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Jefferson next to challenge top-ranked Lamar County

POSTED: November 29, 2013 12:03 a.m.
Jared Putnam | The Times/

Jefferson running back Sammy Williams (2) runs the ball in a game against Riverside Military Academy on Nov. 1, as two Eagles defenders give chase in Gainesville.

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JEFFERSON — Trailing by three points in the closing minutes of last week’s second-round playoff matchup at Heard County, Jefferson’s defense was able to do something it hadn’t been able to do all game long: Make a stop.

After being thrashed for 463 rushing yards and five touchdowns by Braves running back Duranta Dunson, the Dragon defense finally bowed its neck and forced a Heard County punt, giving the offense a final shot at the end zone.

The end result was an 8-yard touchdown pass from Evan Shirreffs to T.J. Skelton, and a 61-57 Jefferson victory.

“It was a case of neither team being able to stop the other,” Jefferson coach Ben Hall said of last week’s game. “We were able to come up with two big stops when they counted most and our offense came through.”

The 10th-ranked Dragons (10-2) must pass another major test to keep their quest for back-to-back state championships alive, when they visit top-ranked Lamar County (12-0) tonight in the Class AA state quarterfinals in Barnesville.

The focus for Jefferson will once again be on stopping a talented rushing attack. Seniors Lance and Lawrence Austin lead a Lamar County attack that is averaging 296 yards rushing per game and that has eclipsed the 40-point mark 10 times this season. 

It’s a rushing attack under the direction of coach Franklin Stephens, who came to Lamar County after leading Tucker to the Class AAAA state championship and a perfect 15-0 record in 2011.

Lance, the quarterback, has rushed for 853 yards this season with 17 touchdowns. He has also thrown for 745 yards and 10 more scores. Twin brother Lawrence leads the team with 1,195 yards rushing with 18 touchdowns, averaging more than 11 yards per carry.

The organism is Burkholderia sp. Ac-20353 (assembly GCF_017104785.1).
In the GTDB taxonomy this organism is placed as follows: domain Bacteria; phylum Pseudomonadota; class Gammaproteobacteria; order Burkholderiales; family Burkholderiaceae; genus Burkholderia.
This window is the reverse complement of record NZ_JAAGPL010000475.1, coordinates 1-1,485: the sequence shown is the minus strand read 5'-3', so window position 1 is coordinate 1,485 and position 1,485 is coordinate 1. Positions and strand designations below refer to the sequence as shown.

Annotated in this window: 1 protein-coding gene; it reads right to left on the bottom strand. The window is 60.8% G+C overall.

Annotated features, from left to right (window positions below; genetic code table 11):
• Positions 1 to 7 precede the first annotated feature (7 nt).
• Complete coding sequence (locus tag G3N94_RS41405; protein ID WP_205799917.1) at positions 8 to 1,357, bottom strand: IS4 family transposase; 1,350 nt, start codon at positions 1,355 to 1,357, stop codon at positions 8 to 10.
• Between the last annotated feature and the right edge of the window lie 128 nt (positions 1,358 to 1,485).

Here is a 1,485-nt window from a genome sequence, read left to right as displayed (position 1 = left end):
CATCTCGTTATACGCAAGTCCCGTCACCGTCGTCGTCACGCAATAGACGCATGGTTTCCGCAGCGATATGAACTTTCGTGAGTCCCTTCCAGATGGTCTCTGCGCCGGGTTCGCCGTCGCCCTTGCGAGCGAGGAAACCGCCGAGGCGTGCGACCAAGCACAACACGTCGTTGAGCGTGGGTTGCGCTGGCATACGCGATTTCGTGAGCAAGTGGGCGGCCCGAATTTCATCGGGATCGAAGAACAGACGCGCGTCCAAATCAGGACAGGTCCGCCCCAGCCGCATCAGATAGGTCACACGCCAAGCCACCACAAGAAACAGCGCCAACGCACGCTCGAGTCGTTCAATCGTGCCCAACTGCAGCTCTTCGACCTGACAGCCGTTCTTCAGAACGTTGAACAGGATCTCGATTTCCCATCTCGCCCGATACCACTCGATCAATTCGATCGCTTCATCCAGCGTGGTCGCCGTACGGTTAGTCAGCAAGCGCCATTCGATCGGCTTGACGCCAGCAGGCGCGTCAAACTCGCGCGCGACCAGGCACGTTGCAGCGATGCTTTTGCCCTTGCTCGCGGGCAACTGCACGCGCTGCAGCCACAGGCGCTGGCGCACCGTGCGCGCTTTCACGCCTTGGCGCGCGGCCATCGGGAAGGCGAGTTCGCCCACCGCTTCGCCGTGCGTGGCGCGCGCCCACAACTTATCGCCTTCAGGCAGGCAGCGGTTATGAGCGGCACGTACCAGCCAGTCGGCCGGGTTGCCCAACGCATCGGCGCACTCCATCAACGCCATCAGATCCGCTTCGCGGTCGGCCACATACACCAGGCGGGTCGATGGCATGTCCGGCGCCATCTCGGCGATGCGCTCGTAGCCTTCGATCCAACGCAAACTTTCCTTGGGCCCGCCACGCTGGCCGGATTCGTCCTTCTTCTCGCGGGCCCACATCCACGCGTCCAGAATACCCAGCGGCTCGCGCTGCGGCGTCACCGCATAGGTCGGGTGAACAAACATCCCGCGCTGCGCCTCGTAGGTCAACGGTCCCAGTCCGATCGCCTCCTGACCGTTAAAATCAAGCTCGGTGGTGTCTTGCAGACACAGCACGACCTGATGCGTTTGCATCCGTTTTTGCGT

Senior Quentin Frazer (509 yards, 6 touchdowns) and sophomore Juan Tucker (452 yards, 9 touchdowns) also play key roles in the option-style attack.

“They do a great job at using formations to out leverage defenses and get those athletes to the edge to use their speed,” Hall said of Lamar County’s offense, which gained 496 yards last week in a 38-20 win over Thomasville.

Despite the inability to slow down a rushing attack last week, Hall said Jefferson’s defense still has confidence after posting five shutouts this season.

“I think they’re playing with confidence,” Hall said. “It was just a matchup issue on Friday night. They were big and physical up front. It was just a matter of, not our defense being lined up wrong, they just executed to a T.”

While the Jefferson defense faces a challenge this week, so does its offense.

The Lamar County defense is allowing an average of just 6.75 points per game this year and hasn’t allowed more than 20 points in a single game all season.

Once again, the Austin brothers anchor the unit.

Both are committed to Georgia Tech as defensive backs, along with fellow defensive back Qua Searcy. Together, the three have combined for 10 interceptions this season.

With that much athleticism in the defensive secondary for Lamar County, ball security will be a key for the Dragons, who did not commit a turnover in last week’s win.

“(Ball security) is one of our primary focuses every week,” Hall said. “We have to maintain drives and keep from turning the ball over to them and giving them a short field.”

Skelton and Shirreffs combined to throw for five touchdowns without an interception from the quarterback position in the victory over Heard County last week, as the Dragons racked up 495 yards of total offense.

The duo will continue to split time this week, according to Hall.

The majority of the offensive production last week came on the ground. Skelton added 113 yards rushing with a score, while Tristen Jackson added two more rushing touchdowns on 118 yards, and Isaiah Blake scored two touchdowns on 109 yards rushing.


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